But I have had to come to the realization—and it was quite a huge realization—that I have actually found God. I am not searching and questing after God, aimlessly or blindly searching for God in the darkness anymore. I am not searching for God because I have truly found God in the person of Jesus.

In our Gospel reading for today, it seems almost as though Mary too has seen Jesus as the eikon of God. We find this very familiar story of Martha the busybody and Mary the content gazer upon Jesus. It’s seems most Christians have divided themselves into two camps regarding Martha and Mary, sort of like people now-a-days are divided into camps from the Full Moon/Twilight/Eclipse films—some people are “Team Edward” who believe the character Bella should go with the vampire Edward, while others are “Team Jacob,” believing she should go with the werewolf Jacob (I am so “Team Jacob,” by the way).

Similarly, we seem to find Christians who are either “Team Martha” or “Team Mary.” But some of us are a little bit of both. Yes, we are busybodies. Those of you who know me know I can be a busybody—or more accurately, I can be a unashamed work-a-holic—after all, I’m writing a sermon for a Sunday on which I am on vacation. But we can also be contemplatives, like Mary.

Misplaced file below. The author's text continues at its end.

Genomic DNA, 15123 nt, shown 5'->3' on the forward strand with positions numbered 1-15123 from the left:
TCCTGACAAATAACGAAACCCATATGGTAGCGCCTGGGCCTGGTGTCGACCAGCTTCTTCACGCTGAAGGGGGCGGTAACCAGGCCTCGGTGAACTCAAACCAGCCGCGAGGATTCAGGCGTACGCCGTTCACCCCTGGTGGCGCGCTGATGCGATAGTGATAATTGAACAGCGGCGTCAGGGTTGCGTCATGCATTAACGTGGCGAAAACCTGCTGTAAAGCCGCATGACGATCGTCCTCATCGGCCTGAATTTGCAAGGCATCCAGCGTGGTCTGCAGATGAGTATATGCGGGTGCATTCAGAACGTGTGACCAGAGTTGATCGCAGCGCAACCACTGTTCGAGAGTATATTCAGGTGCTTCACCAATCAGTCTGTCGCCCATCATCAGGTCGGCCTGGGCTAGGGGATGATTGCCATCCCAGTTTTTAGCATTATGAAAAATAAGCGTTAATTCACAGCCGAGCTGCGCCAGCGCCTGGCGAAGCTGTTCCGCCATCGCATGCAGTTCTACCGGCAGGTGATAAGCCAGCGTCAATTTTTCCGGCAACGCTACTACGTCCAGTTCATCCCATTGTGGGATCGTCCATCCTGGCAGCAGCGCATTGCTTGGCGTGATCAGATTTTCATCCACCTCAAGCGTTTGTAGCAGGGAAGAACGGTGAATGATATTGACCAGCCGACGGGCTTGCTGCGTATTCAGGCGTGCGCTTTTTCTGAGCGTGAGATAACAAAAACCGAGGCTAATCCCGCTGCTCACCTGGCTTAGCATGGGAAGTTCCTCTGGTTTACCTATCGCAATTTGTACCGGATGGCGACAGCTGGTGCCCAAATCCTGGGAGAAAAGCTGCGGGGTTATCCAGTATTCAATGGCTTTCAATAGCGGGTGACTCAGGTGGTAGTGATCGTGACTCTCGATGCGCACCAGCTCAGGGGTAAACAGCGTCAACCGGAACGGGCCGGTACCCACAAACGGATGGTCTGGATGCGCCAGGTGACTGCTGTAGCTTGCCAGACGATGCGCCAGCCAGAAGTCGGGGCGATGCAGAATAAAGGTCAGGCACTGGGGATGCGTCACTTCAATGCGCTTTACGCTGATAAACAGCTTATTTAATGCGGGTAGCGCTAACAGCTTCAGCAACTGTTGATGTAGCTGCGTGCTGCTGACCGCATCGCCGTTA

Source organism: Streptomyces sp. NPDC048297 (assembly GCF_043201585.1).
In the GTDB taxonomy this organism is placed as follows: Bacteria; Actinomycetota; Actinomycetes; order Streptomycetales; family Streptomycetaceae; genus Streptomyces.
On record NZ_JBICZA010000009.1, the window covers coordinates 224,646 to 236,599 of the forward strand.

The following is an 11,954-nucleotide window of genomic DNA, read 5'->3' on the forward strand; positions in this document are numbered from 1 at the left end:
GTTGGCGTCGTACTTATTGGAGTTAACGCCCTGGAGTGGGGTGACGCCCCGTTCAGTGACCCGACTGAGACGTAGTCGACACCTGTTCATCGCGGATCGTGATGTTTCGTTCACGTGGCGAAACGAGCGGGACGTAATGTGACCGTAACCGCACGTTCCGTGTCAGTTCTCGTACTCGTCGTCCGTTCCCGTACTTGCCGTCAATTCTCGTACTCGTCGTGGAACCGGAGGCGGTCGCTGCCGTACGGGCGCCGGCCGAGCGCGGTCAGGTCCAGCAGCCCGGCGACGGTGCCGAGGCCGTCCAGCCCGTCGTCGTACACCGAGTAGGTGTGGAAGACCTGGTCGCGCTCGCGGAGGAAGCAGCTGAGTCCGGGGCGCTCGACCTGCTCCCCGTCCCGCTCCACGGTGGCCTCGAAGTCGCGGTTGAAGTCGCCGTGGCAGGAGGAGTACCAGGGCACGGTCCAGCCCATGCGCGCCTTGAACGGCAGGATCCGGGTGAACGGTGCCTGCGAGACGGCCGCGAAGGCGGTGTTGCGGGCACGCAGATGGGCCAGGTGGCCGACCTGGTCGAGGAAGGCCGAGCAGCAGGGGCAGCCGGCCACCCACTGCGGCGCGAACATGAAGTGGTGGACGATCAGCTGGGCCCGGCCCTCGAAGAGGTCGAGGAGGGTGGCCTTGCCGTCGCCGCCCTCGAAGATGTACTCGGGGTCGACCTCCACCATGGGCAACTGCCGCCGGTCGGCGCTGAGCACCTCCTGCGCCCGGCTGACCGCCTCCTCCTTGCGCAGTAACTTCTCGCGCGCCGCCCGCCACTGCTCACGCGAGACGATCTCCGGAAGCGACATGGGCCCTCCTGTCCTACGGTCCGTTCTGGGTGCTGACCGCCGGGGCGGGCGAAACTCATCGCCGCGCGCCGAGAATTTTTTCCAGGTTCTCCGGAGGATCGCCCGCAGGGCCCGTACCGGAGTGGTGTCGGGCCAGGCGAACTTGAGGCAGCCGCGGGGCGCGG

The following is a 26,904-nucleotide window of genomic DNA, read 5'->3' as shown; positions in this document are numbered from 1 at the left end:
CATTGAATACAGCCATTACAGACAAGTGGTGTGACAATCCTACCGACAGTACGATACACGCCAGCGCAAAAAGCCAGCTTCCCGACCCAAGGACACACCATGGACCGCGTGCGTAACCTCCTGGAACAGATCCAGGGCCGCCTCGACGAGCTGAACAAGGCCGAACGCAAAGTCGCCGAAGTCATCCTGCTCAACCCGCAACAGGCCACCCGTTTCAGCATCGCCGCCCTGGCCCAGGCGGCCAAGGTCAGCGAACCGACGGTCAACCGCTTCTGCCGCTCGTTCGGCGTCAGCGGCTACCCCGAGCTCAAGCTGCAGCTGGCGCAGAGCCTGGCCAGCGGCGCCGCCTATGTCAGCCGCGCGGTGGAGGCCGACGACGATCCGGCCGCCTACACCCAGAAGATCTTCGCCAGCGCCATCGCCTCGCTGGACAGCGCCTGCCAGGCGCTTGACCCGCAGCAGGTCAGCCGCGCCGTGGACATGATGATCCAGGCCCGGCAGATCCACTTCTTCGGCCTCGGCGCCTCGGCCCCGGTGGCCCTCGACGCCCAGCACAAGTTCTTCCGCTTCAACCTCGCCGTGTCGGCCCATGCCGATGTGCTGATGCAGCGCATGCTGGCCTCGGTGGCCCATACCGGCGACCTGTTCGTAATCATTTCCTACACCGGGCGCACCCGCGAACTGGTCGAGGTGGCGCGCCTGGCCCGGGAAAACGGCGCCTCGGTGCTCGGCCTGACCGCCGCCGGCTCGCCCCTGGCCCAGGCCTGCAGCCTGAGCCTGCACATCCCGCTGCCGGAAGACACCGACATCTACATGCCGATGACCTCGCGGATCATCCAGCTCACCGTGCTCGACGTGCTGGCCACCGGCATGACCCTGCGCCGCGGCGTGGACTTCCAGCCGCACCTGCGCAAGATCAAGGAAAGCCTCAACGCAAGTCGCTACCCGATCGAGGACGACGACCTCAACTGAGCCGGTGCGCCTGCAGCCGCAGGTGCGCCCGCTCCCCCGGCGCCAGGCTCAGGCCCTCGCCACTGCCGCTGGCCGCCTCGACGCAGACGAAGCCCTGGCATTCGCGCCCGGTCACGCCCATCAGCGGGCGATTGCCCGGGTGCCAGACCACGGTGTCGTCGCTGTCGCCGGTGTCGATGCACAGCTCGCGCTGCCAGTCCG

As an Oblate of Benedictine Order, in which the motto is “Ore et labora”—work and pray—I understand the balance between the two. I understand that there are times to be a busybody and there are times in which I simply must slow down and quietly contemplate Jesus. I often prefer to do this in front of the Blessed Sacrament, but sometimes I just do it wherever I am in Jesus’ Presence.

When we recognize that Jesus is truly the image of God, we find ourselves at times longingly gazing at Jesus or quietly sitting in his Presence. But sometimes that recognition of who Jesus is sometimes stirs us. It lights a fire within us and compels us to go out and do the work that needs to be done. But unlike Martha, we need to do that work without worry or distraction.

When we are in Jesus’ presence—when we recognize that in Jesus we have truly found what we are questing for, what we are searching for, what we are longing for—we find that worry and distraction have fallen away from us. We don’t want anything to come between us and this marvelous revelation of God we find before us. In that way, Mary truly has chosen the better part.